With time, their collaborations became staples of the season, and they became more and more professional when it comes to teasing, staging and marketing them tailoring events to the size and overall brand perception of their guest designers.
Versace made a mass hysterics among consumers (some of them were hospitalized) and H&M made a launch part which featured Nicky Minaj and Prince among others Donatella Versace herself came and greeted the shoppers in London as they queued from the previous sunset to be able to get the much-coveted merchandise. Everything was over-the-top from the branding to the bags, to the window displays. But that was Versace has always been about – an excess in all things (specifically in the Gianni Versace era).
Second in line after the website-crashing frenzy of the super luxury brand came the collaboration was with Marni, a totally different retro-ish inspired brand, much more niche when compared to its predecessor. But to put things into context, Consuelo Castiglioni is the antithesis of the flashy, platinum blonde, esthetic-surgery devout that Donatella is.
The Marni for H&M designs themselves were more muted, and although (or perhaps because) they very much in tandem with Marni’s own mainline, they still managed to find appeal among customers – albeit different ones from those who queued from Versace (apart from the hardcore fashionistas and the ebay resellers which have plagued the collaborations prompting H&M to issue limitations as to time spent inside the stores and quantities of merchandise sold per shopper).
Everything about the pre-launch was more Marni, the ads were less flashy, and Sofia Coppola was brought on board to direct a TV commercial which – with its laid back mood, Moroccan setting, and super-8 colors – did the job splendidly of both, showcasing the capsule collection but also drawing a gigantic mood board about the essence of Marni.
Which bring us back to Margiela. A man who has left his own brand in 2009 following what was seen as the end of an era, and an act of supposed rebellion over Diesel’s Renzo Rosso who was turning the brand into a much more commercialized name.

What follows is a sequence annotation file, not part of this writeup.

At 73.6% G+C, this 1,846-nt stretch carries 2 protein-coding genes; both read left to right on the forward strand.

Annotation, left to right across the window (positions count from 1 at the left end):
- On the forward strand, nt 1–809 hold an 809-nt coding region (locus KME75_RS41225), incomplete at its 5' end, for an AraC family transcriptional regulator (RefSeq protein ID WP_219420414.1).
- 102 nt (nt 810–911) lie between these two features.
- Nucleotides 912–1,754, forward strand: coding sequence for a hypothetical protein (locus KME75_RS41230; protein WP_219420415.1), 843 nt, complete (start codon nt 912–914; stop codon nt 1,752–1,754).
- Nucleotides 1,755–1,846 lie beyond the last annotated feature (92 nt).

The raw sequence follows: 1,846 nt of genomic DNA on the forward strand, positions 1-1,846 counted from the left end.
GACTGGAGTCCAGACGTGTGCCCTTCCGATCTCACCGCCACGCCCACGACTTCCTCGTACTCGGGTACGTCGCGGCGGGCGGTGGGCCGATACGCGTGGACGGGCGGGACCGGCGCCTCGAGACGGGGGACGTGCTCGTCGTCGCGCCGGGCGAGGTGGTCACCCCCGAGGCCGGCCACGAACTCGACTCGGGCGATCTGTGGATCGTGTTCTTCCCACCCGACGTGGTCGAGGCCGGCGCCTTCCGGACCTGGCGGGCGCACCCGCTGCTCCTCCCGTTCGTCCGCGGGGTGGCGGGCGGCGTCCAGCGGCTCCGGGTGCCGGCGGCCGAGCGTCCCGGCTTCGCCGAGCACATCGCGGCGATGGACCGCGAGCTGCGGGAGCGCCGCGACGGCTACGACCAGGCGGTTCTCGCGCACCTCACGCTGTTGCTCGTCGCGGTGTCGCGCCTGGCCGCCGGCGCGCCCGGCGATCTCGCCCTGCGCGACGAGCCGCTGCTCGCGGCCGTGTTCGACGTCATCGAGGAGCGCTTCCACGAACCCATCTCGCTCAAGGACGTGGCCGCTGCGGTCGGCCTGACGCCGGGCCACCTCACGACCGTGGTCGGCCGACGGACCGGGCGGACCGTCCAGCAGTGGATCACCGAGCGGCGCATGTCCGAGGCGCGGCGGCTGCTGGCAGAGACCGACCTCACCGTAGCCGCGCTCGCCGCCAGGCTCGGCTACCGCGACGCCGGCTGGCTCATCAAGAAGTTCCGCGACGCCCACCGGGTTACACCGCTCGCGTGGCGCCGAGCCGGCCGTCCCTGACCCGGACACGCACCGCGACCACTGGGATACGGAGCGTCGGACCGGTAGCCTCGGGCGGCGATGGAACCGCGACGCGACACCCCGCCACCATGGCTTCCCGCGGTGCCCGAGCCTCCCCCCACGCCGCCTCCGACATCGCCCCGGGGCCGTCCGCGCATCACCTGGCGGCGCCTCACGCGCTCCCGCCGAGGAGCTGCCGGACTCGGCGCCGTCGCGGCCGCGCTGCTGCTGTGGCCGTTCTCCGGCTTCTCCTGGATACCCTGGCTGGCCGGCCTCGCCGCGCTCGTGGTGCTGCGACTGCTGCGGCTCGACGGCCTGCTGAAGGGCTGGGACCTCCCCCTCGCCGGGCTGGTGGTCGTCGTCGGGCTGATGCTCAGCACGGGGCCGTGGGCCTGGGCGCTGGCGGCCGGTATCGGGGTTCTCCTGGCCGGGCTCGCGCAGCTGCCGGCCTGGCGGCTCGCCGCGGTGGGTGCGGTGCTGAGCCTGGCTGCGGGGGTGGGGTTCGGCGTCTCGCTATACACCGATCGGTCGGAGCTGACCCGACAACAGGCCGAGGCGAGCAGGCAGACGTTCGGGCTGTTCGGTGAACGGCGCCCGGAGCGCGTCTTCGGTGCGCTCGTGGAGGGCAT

In that same vein, here’s a third quote from the Fashion Spot forum which might also shed a light on the who affair: “And for me it strikes me as a paradox that people say Margiela was anti-luxury but then portray him as an elitist. Someone that would be horrified that the masses would use designs inspired by his clothes. I do not think at all he came across that way. We may not know what we think about this collab, but we certainly know he was not running a charity, or some pseudo artistic experience just the sake of it, he was running a business. He deemed Diesel good enough to take over his name, what makes people think he would be above connection himself with H&M?”
And yet, apart from the controversy itself, which perhaps does not even trickle to the average consumer, H&M is once more on the top of their game. In terms of price points, the stickers on the outfits indicate a somewhat higher average than their previous collaborations (or at least this is what is transpiring from the items featured in the lookbook), which – along with the very edgy designs (going back to “unwearable” which was previously stated at the beginning) – is good enough to persuade the average shopper to remain home and for ebay scavengers to invest in what might not easily resell at three of four times its value online at a later stage.
MMM which never advertised when the man himself was still at its helm, find itself supremely well served with ads for the H&M collaboration shot by British photographer Sam Taylor-Wood. In the words of the British photographer herself: “I wanted to create an atmosphere that was both quiet and still. That each person was in their own emotional and physical thought space. A world away from the heady atmosphere of the usual urban noise." Once more, the brand was entering a previously virgin territory as never before they made advertisings which is one of the basic visual premises for selling a brand.
But MMM is mostly about minimalism, white color, recycling clothes, paint splattering, and anti-branding going as far dressing their designers in white lab coats and not appointing a successor to the founder when he left, so it would be interesting how H&M are going to do their window displays, and point of sale dress-up. In other words, how is H&M going to brand the anti-brand?
Pick a number between 0 and 23 and you might have the answer! Actually, the answer is 15(th of November when the collection hits the stores).
Right? H(&)MMMM…….. Stands for perplexity over H&M and MMM.

*various pieces of information for this blog post were taken from open sources on the net.